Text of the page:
Today, our kids & youth embroidery classes wind down for the summer.
We’ve had two 1.5-hour daily sessions with different age levels of kids over the past three weeks, and it’s been a lot of fun!
And the results have been good! I think all the kids enjoyed the classes. There were only a few who were there because they were sent, rather than because they wanted to go, but even these participants worked steadily (perhaps chatted more steadily than they worked!), learned a bit of stitching, and had a good time.
The first class projects were the simple monograms I wrote about here.
For this project, the kids learned backstitch, whipped backstitch, stem stitch, daisy stitch, and the French knot.
They also learned embroidery basics, like separating floss, threading a needle, starting and ending threads, setting up fabric in a hoop.
Finally, they learned how to finish the back of their little hoop art monograms.
The photo above is a group of finished monograms from the youngest classes. They did a great job!
Some of the kids took the initiative to play around with their colors a bit, which was good to see. We started with a set color scheme, but, as kids will do, they asked if they could change the colors. Since they had a hearty selection of threads, there really was no reason why they couldn’t, so those who wanted to, did.
On their second project, they had much more color freedom – I’ll show you what I mean a little later!
We All Learned Things
The classes reminded me of a few good points to keep in mind for future classes:
1. Just because children have small hands doesn’t mean that small things are easy for them. In fact, it pretty much means the opposite, since they younger they are, the less control they have over their fine motor skills.
2. Especially with the younger children, basic concepts must be reinforced frequently – and I mean, frequently (several times in a class!) until the basic concept becomes second nature.
3. Take time to teach how to read diagrams, whether teaching younger children or older youth – or even adults!
4. The class time length was perfect. It could even have been longer (2 hours), but not longer than two hours.
Smaller Hands, Larger Hoops
Regarding the first point above, the 4″ hoops for the monograms were a bit small for the youngest children. When they switched to six inch hoops to work on their doodle cloths (for practicing stitches) or to work on their second project, they seemed decidedly relieved and they looked (and were) more comfortable and relaxed when holding their work.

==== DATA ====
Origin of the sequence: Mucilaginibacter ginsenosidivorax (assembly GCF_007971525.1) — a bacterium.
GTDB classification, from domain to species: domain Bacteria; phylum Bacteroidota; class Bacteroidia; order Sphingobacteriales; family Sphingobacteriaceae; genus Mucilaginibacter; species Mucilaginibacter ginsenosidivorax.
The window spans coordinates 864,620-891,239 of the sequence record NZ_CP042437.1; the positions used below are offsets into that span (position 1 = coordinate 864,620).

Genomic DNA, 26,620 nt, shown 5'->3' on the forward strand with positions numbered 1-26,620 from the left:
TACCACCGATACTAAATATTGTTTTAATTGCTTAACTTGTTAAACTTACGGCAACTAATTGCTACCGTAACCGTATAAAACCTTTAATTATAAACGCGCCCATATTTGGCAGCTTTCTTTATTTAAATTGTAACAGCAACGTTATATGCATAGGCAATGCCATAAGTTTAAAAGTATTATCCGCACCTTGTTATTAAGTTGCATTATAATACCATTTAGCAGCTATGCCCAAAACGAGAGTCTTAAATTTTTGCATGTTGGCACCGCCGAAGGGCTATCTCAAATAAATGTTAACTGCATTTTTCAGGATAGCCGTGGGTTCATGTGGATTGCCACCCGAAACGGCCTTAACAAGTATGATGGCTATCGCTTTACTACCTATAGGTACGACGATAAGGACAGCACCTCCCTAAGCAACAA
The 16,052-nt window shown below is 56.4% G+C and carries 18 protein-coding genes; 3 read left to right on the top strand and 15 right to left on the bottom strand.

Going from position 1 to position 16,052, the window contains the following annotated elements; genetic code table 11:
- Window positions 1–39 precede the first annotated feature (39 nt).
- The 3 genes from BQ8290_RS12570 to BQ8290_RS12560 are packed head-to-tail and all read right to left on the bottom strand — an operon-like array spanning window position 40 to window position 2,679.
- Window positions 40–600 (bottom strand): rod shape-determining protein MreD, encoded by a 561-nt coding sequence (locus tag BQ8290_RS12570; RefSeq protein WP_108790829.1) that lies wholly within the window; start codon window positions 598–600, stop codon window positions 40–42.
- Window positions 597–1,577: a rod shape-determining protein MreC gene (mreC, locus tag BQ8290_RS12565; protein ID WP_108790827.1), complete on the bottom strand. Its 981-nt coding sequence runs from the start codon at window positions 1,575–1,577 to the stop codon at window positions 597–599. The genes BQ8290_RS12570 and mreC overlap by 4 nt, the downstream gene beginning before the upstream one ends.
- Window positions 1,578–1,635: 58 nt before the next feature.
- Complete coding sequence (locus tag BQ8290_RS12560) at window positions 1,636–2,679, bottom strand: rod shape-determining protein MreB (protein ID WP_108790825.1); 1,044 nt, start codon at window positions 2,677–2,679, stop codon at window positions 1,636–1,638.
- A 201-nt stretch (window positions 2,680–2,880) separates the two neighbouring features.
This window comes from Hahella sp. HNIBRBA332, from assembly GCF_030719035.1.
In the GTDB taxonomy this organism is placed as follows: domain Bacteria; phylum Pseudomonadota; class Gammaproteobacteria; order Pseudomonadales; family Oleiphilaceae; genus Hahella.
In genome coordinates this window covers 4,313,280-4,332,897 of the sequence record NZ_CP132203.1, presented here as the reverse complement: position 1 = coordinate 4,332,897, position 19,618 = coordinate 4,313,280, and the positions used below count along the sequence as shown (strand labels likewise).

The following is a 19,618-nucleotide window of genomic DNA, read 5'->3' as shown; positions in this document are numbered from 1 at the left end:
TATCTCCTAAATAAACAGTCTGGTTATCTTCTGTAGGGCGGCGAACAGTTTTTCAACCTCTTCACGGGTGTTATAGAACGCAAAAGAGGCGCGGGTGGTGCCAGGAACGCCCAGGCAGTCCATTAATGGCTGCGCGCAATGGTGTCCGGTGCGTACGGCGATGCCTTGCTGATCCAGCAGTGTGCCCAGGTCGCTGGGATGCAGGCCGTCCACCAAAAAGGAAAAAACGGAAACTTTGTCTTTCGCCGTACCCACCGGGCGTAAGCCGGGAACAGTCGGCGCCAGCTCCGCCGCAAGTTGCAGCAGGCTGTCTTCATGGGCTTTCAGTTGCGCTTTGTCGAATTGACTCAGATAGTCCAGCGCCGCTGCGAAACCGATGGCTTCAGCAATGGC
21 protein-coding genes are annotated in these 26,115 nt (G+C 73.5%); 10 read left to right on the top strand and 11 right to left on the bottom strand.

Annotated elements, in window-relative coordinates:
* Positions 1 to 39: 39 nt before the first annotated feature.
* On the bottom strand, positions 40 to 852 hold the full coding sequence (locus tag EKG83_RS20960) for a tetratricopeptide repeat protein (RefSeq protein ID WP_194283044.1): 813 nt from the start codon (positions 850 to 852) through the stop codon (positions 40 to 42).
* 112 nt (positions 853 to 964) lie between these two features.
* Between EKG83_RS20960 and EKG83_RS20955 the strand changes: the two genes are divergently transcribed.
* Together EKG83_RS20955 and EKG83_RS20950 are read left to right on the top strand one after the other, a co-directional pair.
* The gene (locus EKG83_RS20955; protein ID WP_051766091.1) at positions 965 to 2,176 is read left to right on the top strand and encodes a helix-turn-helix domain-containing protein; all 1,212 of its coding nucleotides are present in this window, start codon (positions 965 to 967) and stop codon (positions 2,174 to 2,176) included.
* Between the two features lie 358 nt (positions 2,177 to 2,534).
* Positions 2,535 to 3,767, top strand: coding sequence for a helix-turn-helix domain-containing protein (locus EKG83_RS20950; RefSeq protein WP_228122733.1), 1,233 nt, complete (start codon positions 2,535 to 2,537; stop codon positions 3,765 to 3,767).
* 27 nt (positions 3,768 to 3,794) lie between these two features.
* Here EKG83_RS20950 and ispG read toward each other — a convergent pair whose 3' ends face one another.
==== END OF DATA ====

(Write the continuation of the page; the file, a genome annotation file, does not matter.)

They also seemed to progress a little faster when working with the larger hoop.
Reinforcement & Repetition = Efficiency
Regarding the second point, reinforcing basic concepts repeatedly at the beginning is key to efficiency. It may sound inefficient, to constantly repeat a concept that’s already been taught, but it’s not.
For example, we discovered that many of the younger kids, when they took their work home and stitched on it there, forgot to end off threads on the back. They would simply cut the thread after the last stitch. Then, when they started whipping their backstitches, the stitches popped out. So we had to do a bit of surgery along the way, to put things back in order.
They learned the lesson, but it would have been more efficient had we constantly reinforced that particular instruction during class time, rather than taking for granted that they understood the importance of it completely.
We discovered that even the simplest of diagrams for stitches can be confusing to kids. You know the stitch diagrams where we see “A” marking the start of a stitch and “B” marking the next movement?
It’s easy for stitchers to take those for granted. For us, they seem simple to understand! But with kids (and adults, too) who have’t seen step-by-step instructions laid out this way, you have to explain what A means, what B means, and then show them how their movements as they work a stitch correspond to the steps on the diagram.
It may take a few one-on-one diagram-reading sessions before it clicks. But once it clicks, diagram-reading opens a whole world of further instruction to the student, so it’s definitely worth taking time to teach how to read a diagram!
Length of Classes
We found the 1.5 hour class blocks practically perfect.
Initially, we planned to work 40 minutes of instruction, a break, and then 40 minutes of reinforcement on project stitching. What we ended up doing was instruction followed immediately by project work, with no break.
The kids didn’t really need a break in the 1.5 hour class. They had plenty of opportunity to chat while they were working on their projects, and the atmosphere was relaxed and fun. The 1.5 hours went by quickly.
More to Come!
We knew that the second project would probably not be completed before the classes finished, in most cases. The idea was that the kids would have something to work on beyond the classes, but that they would have the skills and (hopefully) the interest in continuing the project over the rest of their summer vacation.
Still, many have made good progress on their floral corner designs, and I’ll show those to you and share a few more insights with you once I wind things up today and edit some photos.
In the meantime, I’m off to prep for the Last Day of Class. Gee, it’s just like being in school, all over again!
I hope you have a terrific weekend with your needle and thread!